Gopal Rao Ekbote, J.
1. The question which essentially requires to be answered in this enquiry is whether it is necessary for a dealer to deposit the amount of penalty under Sub-section (6) of Section 21 of the Andhra Pradesh General Sales Tax Act (No. VI of 1957), hereinafter called ' the Act' in order to make the appeal entertainable. Section 21 as far as it is relevant for the present purpose is in the following terms:-
21. (1) Any dealer objecting to an order passed or proceeding recorded-
(a) by any prescribed authority on appeal Under Section 19, or
(b) by a Deputy Commissioner suo motu under Sub-section (2) of Section 20,
may appeal to the Appellate Tribunal within sixty days from the date on which the order or proceeding was served on him.
* * *(6) No appeal shall be entertained under Sub-section (1) unless it is accompanied by satisfactory proof of the payment of the taxs determined in any appeal Under Section 19, or in revision Under Section 20, or of such instalments thereof as have become payable.
2. In order to appreciate the contention raised in these writ petitions, it is necessary to look into the antecedents of Sub-section (6) of Section 21. Previous to the Amending Act XXVI of 1959, Sub-section (6) stood as follows :-
No appeal shall be entertained under Sub-section (1) unless it is accompanied by satisfactory proof of the payment of the tax and the penalty, if any....
3. The words ' and the penalty, if any,' were deleted by the said Amending Act XXVI of 1959. In spite of this deletion, the Tribunal is insisting on the satisfactory proof of the payment of the amount of penalty in an appeal against the order directing the levy of penalty. The contention in support of such a view is that the word ' tax ' appearing in Sub-section (6) of Section 21 of the Act includes penalty inasmuch as penalty is in the nature of an additional tax. I do not think that that view is correct. In order to know as to why the words ' and the penalty, if any ' were omitted, it is, I suppose, permissible to look into the statement of objects and reasons published in the Andhra Pradesh Gazette, Extraordinary, Part IV-A, dated 12th February, 1959. Referring to Section 19(1) (b) and Section 21(6) of the Act, the following reasons are assigned for the deletion of those words :-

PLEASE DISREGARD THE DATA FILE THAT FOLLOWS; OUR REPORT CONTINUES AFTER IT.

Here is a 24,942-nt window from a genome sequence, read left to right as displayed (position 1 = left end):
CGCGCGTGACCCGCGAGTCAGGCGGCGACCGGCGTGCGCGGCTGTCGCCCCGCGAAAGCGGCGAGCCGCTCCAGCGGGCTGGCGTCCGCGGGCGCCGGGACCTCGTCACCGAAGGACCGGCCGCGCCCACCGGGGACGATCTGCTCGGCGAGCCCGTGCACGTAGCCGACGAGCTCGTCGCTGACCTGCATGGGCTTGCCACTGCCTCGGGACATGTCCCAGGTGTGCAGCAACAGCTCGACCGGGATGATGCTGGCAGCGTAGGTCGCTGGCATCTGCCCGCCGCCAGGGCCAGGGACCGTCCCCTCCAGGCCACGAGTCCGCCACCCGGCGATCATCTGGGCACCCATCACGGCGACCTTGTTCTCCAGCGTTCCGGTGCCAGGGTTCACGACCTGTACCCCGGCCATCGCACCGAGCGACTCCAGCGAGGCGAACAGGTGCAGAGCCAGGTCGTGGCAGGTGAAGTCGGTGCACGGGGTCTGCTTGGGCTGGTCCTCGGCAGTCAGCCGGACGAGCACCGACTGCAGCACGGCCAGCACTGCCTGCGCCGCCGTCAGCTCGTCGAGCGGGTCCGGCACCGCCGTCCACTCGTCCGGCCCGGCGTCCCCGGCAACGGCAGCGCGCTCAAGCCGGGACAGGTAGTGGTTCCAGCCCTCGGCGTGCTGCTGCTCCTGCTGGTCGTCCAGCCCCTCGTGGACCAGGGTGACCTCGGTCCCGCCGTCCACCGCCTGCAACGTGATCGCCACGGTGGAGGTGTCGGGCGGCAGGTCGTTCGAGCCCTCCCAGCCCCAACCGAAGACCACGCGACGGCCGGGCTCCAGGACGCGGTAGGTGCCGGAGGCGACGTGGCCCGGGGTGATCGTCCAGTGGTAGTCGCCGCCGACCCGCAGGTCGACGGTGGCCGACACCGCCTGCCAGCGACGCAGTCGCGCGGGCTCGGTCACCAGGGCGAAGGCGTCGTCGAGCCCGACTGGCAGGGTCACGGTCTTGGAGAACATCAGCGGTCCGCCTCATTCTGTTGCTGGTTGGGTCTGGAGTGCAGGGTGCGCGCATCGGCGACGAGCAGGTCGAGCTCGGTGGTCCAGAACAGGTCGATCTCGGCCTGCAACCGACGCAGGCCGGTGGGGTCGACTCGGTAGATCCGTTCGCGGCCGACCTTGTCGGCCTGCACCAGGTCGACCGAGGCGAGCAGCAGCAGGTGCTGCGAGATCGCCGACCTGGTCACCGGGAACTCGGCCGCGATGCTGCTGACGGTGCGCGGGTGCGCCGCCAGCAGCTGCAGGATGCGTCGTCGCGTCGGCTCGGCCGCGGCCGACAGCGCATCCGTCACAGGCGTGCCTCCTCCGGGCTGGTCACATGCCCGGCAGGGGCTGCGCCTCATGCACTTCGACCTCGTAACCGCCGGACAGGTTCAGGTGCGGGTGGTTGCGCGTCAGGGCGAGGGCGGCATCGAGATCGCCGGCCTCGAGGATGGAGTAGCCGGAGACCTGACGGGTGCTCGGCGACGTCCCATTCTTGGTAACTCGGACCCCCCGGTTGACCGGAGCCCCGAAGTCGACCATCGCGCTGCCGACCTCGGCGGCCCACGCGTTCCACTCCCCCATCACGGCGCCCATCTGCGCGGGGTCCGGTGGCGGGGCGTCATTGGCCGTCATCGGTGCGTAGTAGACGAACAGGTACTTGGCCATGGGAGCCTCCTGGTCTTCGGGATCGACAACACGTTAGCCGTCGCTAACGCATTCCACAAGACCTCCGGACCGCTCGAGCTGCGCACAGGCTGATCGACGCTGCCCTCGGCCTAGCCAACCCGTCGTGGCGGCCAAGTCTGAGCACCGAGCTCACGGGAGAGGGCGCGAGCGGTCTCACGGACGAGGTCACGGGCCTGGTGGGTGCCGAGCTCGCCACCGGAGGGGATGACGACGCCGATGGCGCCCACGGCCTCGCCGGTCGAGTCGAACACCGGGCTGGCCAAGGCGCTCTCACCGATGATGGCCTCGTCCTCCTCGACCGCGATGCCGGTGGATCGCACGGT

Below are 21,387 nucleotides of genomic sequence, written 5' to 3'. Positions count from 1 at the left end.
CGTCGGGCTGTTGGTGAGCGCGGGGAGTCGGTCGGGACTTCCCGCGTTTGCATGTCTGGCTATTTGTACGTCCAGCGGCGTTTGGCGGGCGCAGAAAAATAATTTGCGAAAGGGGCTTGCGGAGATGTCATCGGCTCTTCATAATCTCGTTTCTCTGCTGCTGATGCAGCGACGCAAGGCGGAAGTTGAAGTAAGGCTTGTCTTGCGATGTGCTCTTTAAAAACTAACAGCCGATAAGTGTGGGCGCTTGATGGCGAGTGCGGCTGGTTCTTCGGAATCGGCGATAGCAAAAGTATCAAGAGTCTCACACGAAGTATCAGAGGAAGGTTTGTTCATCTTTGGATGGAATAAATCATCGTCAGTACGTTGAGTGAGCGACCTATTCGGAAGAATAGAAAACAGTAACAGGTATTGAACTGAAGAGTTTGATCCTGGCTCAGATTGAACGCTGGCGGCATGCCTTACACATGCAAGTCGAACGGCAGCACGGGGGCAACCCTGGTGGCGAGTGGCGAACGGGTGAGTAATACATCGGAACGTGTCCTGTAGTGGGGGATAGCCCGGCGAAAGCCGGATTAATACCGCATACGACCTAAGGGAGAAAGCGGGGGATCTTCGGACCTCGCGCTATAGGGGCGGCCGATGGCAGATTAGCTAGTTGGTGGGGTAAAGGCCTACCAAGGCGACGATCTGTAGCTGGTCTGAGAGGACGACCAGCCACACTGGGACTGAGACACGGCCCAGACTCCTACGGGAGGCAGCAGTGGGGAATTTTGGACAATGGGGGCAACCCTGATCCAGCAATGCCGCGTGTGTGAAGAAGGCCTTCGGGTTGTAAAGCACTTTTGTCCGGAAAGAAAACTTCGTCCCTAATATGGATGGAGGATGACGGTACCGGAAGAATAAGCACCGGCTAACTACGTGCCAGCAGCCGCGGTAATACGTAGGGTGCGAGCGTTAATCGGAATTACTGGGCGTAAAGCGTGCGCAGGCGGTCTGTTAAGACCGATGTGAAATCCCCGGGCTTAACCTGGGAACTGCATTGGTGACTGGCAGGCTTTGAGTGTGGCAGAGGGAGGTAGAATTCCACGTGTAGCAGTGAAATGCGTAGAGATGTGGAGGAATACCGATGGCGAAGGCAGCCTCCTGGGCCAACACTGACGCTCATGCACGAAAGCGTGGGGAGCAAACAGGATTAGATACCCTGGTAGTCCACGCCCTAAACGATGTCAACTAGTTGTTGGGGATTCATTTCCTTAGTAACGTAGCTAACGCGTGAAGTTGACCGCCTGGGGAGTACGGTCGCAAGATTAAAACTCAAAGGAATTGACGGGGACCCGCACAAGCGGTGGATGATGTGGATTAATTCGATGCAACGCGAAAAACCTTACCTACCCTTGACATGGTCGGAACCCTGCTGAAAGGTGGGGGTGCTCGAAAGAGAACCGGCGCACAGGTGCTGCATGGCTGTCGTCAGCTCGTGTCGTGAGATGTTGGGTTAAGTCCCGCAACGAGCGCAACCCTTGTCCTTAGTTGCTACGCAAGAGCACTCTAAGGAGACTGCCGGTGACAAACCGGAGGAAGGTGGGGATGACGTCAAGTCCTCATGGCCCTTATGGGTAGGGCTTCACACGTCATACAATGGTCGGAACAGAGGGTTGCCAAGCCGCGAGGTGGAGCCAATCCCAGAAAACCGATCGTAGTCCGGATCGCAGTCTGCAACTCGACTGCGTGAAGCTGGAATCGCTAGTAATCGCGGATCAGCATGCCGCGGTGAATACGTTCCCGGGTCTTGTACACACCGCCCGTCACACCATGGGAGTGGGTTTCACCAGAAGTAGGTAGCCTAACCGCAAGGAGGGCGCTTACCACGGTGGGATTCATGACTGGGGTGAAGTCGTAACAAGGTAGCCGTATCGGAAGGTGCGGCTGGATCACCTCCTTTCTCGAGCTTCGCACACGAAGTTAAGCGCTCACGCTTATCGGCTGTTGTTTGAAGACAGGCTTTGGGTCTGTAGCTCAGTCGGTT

2. Sections 19(1)(b) and 21(6) of the Act provide for the payment by the dealer of both the tax assessed and the penalty, if any, levied, before an appeal is entertained. While it is essential that dealers should be required to pay the tax assessed before an appeal is entertained, the insistence on payment of penalty also is likely to cause great hardship to them. It is, therefore, proposed to amend the above sections so as to omit reference to the penalty, if any, levied under the Act.
4. It is thus clear that the inconvenience which the existence of that provision used to cause before it was deleted was thought of by the Legislature as causing a good deal of harassment and therefore it must be omitted. When the deletion is caused with that explicit intention, it would be making the amendment nugatory, if the mischief which it tried to remove is allowed to be perpetuated.
5. Although this Court is not at liberty to construe an Act of the Legislature by the motive which influenced the Legislature, yet when the history of a provision of law tells the Court what the object of the Legislature was in changing the provision, the Court has to see whether the terms of the section are such as would fairly carry out that object and no other, and to read the section with a view to finding out what it means, and not with a view to extending it to something that was expressly intended not to apply. The golden rule in such cases to follow is to first find out what was the provision before the section was amended; secondly, what was the defect in the previous section; thirdly, what remedy the Legislature adopted to cure the defect and lastly to find out the true reason of the remedy now adopted by the Legislature. If the Court views the section as amended from the abovesaid perspective, there would be no difficulty in so construing the section which would suppress the mischief and advance the remedy. Incidentally, it shall suppress subtle inventions and evasions for continuance of the mischief and would add force and life to the cure and remedy according to the true intent of the Legislature.